44. Ibid., 22.

  45. “General Conference News Gleanings,” British Advent Messenger, July 3, 1970, 4.

  46. “Middle East Division,” Seventh-day Adventist Yearbook (Washington, D.C.: Review and Herald Publishing Association, 1951), 148.

  47. The yearbook does not list Wilcox as president until the 1959 edition, although the Middle East Division Committee minutes show he actually arrived the last part of 1958. “Middle East Division,” Seventh-day Adventist Yearbook(Washington, D.C.: Review and Herald Publishing Association, 1959), 132; Minutes of the Middle East Division Committee, November 11, 1958, 653, http://documents.adventistarchives.org/Minutes/MED/MED19581101.pdf.

  48. The yearbook does not list Webster as president until the 1967 edition, although the Middle East Division Committee minutes show him as chairman in mid-1966. “Middle East Division,” Seventh-day Adventist Yearbook (Washington, D.C.: Review and Herald Publishing Association, 1967), 169; Minutes of the Middle East Division Committee, June 26, 1966, 1348, http://documents.adventistarchives.org/Minutes/MED/MED19660601.pdf.

  49. “Middle East Division,” Seventh-day Adventist Yearbook (Washington, D.C.: Review and Herald Publishing Association, 1970), 183.

  50. “Middle East Division,” Seventh-day Adventist Yearbook (Washington, D.C.: Review and Herald Publishing Association, 1951), 148.

  51. The yearbook does not list Osborn as secretary-treasurer until the 1957 edition, although the Middle East Division Committee minutes show he actually arrived the last part of 1956. “Middle East Division,” Seventh-day Adventist Yearbook(Washington, D.C.: Review and Herald Publishing Association, 1957), 123; Minutes of the Middle East Division Committee, November 2, 1956, 473, http://documents.adventistarchives.org/Minutes/MED/MED19561101.pdf.

  52. “Middle East Division,” Seventh-day Adventist Yearbook (Washington, D.C.: Review and Herald Publishing Association, 1959), 132.

  53. “Middle East Division,” Seventh-day Adventist Yearbook (Washington, D.C.: Review and Herald Publishing Association, 1963), 151.

  54. The yearbook does not list Darnell as secretary until the 1965–1966 edition, although the Middle East Division Committee minutes show him as secretary in late 1964. “Middle East Division,” Seventh-day Adventist Yearbook(Washington, D.C.: Review and Herald Publishing Association, 1966), 167; Minutes of the Middle East Division Committee, November 11, 1964, 1183, http://documents.adventistarchives.org/Minutes/MED/MED19641101.pdf.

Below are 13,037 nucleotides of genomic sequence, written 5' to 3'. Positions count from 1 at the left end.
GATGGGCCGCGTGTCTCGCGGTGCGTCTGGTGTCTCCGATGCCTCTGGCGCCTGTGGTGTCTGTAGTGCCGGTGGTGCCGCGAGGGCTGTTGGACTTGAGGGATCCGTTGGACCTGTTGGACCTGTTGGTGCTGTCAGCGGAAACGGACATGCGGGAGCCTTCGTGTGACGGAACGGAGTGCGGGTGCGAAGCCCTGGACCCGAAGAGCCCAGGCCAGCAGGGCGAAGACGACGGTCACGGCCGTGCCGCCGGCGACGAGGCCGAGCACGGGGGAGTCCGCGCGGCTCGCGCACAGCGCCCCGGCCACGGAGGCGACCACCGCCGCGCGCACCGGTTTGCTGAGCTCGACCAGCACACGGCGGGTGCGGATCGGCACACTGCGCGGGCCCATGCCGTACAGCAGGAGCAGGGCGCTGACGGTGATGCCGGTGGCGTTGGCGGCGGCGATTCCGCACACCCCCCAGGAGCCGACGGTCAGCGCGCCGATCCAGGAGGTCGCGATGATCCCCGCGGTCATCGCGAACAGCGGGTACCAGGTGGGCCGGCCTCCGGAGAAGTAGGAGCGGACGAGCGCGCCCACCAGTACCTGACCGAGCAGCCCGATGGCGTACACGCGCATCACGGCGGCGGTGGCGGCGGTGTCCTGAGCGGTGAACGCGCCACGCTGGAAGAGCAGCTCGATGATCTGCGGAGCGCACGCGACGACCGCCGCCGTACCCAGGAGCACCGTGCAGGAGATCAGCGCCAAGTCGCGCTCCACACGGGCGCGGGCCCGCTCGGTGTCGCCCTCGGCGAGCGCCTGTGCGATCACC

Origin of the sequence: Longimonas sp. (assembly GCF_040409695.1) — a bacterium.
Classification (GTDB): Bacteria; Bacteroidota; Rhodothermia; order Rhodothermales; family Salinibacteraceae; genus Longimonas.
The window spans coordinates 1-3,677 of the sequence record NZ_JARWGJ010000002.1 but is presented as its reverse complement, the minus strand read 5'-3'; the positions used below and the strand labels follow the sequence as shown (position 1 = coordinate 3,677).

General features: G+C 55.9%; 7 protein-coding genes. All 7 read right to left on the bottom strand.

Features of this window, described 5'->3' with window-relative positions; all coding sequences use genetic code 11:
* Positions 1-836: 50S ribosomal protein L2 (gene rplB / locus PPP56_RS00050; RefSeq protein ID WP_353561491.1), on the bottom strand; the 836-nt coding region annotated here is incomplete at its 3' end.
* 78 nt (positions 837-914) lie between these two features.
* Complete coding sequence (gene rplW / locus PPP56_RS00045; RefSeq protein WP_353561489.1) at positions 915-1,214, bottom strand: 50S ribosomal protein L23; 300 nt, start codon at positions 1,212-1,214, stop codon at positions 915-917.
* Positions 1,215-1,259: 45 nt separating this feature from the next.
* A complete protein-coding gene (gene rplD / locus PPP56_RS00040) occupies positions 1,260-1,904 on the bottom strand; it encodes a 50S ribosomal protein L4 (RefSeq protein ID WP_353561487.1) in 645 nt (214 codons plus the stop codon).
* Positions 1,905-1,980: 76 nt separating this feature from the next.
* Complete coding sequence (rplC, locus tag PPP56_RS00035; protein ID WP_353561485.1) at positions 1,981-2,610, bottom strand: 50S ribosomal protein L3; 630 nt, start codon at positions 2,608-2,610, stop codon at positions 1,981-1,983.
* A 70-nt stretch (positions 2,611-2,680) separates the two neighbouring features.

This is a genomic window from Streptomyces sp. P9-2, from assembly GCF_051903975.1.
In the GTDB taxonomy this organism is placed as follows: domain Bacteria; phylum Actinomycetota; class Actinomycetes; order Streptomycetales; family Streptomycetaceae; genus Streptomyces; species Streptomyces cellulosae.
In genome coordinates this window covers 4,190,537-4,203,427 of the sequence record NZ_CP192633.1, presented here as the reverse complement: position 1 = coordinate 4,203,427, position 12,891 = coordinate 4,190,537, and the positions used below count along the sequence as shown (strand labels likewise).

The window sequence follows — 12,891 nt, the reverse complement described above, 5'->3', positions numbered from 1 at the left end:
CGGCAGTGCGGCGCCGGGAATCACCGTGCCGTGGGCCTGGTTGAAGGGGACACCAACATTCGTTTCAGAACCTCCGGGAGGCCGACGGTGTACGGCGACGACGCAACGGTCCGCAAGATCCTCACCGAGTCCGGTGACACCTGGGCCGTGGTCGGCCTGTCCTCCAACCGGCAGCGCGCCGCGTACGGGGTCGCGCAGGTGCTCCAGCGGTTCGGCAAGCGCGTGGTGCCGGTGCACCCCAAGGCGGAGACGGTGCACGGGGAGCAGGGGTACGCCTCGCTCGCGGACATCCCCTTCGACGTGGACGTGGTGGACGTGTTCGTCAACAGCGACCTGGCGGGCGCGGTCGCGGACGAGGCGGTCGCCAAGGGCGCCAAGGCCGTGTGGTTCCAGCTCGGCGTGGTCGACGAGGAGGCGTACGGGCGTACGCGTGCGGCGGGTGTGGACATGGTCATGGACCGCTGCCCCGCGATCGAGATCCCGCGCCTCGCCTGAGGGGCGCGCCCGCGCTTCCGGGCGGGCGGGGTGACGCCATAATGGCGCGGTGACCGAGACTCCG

55. Minutes of the Middle East Division Committee, January 14, 1966, 1313, http://documents.adventistarchives.org/Minutes/MED/MED19660101.pdf.

  56. The yearbook does not list Jacobs as secretary until the 1967 edition, although the Middle East Division Committee minutes show him as secretary in mid-1966. “Middle East Division,” Seventh-day Adventist Yearbook (Washington, D.C.: Review and Herald Publishing Association, 1967), 169; Minutes of the Middle East Division Committee, June 26, 1966, 1348, http://documents.adventistarchives.org/Minutes/MED/MED19660601.pdf.

  57. “Middle East Division,” Seventh-day Adventist Yearbook (Washington, D.C.: Review and Herald Publishing Association, 1970), 183.

  58. “Middle East Division,” Seventh-day Adventist Yearbook (Washington, D.C.: Review and Herald Publishing Association, 1959), 132.

  59. The yearbook does not list Fund as the acting treasurer until the 1960 edition, although the Middle East Division Committee minutes show him in attendance in late 1959 and Osborn no longer in attendance. “Middle East Division,” Seventh-day Adventist Yearbook (Washington, D.C.: Review and Herald Publishing Association, 1960), 135; Minutes of the Middle East Division Committee, November 26, 1959, 755, http://documents.adventistarchives.org/Minutes/MED/MED19591101.pdf.

  60. The yearbook does not list Fenn as treasurer until the 1961 edition, although Middle East Division Committee minutes show him functioning in mid-1960. “Middle East Division,” Seventh-day Adventist Yearbook (Washington, D.C.: Review and Herald Publishing Association, 1961), 138; Minutes of the Middle East Division Committee, June 21, 1960, 782, http://documents.adventistarchives.org/Minutes/MED/MED19600601.pdf.

  61. The yearbook does not list Mills as treasurer until the 1967 edition, although the Middle East Division Committee minutes show him in attendance in late 1966. “Middle East Division,” Seventh-day Adventist Yearbook (Washington, D.C.: Review and Herald Publishing Association, 1967), 169; Minutes of the Middle East Division Committee, October 11, 1966, 1357, http://documents.adventistarchives.org/Minutes/MED/MED19661001.pdf.

  62. “Middle East Division,” Seventh-day Adventist Yearbook (Washington, D.C.: Review and Herald Publishing Association, 1970), 183.

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Trecartin, Homer. "Middle East Division." Encyclopedia of Seventh-day Adventists. April 16, 2021. Accessed April 19, 2021. https://encyclopedia.adventist.org/article?id=7DZF.

Trecartin, Homer. "Middle East Division." Encyclopedia of Seventh-day Adventists. April 16, 2021. Date of access April 19, 2021, https://encyclopedia.adventist.org/article?id=7DZF.

Trecartin, Homer (2021, April 16). Middle East Division. Encyclopedia of Seventh-day Adventists. Retrieved April 19, 2021, https://encyclopedia.adventist.org/article?id=7DZF.